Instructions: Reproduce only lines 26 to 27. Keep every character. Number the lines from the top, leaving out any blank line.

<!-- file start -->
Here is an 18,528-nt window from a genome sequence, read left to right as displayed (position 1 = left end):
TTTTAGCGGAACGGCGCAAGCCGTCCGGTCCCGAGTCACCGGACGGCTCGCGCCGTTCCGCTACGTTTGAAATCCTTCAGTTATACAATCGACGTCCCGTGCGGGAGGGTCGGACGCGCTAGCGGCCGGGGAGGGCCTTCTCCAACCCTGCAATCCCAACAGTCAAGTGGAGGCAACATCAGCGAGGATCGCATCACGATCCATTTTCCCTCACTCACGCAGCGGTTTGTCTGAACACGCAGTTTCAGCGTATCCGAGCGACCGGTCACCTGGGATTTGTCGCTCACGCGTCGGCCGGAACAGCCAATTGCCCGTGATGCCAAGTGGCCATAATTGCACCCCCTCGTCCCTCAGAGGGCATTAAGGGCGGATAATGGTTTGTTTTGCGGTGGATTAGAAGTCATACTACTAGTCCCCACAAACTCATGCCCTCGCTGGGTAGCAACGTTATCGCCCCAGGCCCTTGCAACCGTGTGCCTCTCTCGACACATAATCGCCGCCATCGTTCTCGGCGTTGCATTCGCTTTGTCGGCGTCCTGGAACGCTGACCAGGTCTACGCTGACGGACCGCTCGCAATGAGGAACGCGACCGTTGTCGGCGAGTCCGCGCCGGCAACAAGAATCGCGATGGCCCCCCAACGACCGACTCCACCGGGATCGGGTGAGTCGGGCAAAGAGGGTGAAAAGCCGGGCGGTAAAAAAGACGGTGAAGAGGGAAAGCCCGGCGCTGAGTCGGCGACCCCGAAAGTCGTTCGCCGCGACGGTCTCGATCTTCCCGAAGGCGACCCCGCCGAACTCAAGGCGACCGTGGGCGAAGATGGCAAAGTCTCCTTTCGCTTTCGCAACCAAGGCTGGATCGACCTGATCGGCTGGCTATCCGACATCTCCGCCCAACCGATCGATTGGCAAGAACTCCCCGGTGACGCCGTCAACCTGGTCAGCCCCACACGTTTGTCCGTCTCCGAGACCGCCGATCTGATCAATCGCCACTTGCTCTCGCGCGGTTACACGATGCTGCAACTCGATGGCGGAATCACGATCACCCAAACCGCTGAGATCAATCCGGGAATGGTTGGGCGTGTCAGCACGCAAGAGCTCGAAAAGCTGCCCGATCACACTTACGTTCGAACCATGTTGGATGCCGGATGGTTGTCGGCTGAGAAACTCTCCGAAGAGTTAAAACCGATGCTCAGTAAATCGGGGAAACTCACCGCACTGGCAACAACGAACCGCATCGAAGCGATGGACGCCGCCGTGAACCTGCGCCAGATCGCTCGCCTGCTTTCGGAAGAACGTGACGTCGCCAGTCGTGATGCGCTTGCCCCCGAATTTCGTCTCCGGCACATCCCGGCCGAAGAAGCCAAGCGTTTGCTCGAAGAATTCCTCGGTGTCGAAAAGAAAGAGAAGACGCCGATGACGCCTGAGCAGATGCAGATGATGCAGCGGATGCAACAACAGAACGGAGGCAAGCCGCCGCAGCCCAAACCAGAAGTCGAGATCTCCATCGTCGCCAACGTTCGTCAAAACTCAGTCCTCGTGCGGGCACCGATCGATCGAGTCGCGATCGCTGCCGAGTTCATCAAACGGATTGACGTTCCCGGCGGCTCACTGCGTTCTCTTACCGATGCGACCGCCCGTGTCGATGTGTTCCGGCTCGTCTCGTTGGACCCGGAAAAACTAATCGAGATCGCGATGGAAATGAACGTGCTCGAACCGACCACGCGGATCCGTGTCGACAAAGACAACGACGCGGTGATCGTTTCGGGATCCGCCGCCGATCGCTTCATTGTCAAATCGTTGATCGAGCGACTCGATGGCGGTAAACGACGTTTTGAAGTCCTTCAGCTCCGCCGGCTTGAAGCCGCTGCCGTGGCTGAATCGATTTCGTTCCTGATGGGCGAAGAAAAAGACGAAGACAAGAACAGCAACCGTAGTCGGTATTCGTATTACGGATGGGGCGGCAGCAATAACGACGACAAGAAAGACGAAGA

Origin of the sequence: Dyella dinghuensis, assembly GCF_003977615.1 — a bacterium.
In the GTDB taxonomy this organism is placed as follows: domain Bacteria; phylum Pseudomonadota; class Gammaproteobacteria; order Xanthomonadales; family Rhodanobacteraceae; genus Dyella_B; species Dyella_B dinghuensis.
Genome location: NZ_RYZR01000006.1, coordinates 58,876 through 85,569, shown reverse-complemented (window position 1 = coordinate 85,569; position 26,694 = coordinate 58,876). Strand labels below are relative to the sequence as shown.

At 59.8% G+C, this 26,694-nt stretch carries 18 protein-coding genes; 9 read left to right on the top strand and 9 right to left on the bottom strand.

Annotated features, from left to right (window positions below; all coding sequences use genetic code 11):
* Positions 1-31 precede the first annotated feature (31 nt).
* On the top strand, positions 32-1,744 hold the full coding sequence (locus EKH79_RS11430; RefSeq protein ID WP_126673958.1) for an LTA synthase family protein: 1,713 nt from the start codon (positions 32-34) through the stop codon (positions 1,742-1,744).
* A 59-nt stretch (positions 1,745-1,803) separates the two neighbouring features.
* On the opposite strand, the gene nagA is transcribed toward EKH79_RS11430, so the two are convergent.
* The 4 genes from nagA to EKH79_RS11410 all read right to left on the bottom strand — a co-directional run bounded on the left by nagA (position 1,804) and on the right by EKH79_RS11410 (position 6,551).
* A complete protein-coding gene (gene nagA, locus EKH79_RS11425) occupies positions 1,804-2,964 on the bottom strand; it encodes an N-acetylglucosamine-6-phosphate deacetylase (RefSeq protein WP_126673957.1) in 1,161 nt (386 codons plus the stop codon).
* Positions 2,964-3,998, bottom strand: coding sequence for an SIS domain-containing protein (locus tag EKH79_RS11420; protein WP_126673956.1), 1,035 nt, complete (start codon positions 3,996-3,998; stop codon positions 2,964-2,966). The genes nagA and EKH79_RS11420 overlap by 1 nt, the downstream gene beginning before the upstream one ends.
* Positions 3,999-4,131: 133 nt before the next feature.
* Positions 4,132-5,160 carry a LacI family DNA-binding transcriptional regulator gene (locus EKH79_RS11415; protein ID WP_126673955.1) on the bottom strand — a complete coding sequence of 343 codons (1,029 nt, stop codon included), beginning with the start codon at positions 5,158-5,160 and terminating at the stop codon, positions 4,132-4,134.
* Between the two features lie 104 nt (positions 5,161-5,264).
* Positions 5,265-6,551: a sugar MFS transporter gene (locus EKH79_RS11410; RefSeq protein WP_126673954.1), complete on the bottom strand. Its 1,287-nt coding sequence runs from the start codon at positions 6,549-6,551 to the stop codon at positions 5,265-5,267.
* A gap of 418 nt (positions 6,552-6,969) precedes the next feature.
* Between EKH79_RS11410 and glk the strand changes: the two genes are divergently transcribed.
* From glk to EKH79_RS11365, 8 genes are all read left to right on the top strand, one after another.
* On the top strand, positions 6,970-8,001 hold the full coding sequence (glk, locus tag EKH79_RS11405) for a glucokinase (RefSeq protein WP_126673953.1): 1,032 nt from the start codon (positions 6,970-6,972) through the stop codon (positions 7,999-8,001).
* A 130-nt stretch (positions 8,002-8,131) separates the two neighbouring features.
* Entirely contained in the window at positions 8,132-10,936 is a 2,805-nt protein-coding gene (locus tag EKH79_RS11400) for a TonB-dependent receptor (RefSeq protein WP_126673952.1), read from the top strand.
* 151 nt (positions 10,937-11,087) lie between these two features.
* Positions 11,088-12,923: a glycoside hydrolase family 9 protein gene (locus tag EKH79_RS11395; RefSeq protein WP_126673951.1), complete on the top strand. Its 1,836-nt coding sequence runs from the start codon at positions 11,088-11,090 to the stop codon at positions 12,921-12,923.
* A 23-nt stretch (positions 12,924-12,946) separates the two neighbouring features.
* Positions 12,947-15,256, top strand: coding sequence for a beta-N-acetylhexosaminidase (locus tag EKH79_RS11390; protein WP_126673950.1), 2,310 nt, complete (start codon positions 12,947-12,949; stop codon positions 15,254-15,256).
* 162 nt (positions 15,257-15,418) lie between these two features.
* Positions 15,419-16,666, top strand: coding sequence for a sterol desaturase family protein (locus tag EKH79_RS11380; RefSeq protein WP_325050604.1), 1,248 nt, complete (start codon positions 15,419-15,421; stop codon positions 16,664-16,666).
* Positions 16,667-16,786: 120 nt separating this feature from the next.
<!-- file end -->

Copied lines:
* Positions 11,088-12,923: a glycoside hydrolase family 9 protein gene (locus tag EKH79_RS11395; RefSeq protein WP_126673951.1), complete on the top strand. Its 1,836-nt coding sequence runs from the start codon at positions 11,088-11,090 to the stop codon at positions 12,921-12,923.
* A 23-nt stretch (positions 12,924-12,946) separates the two neighbouring features.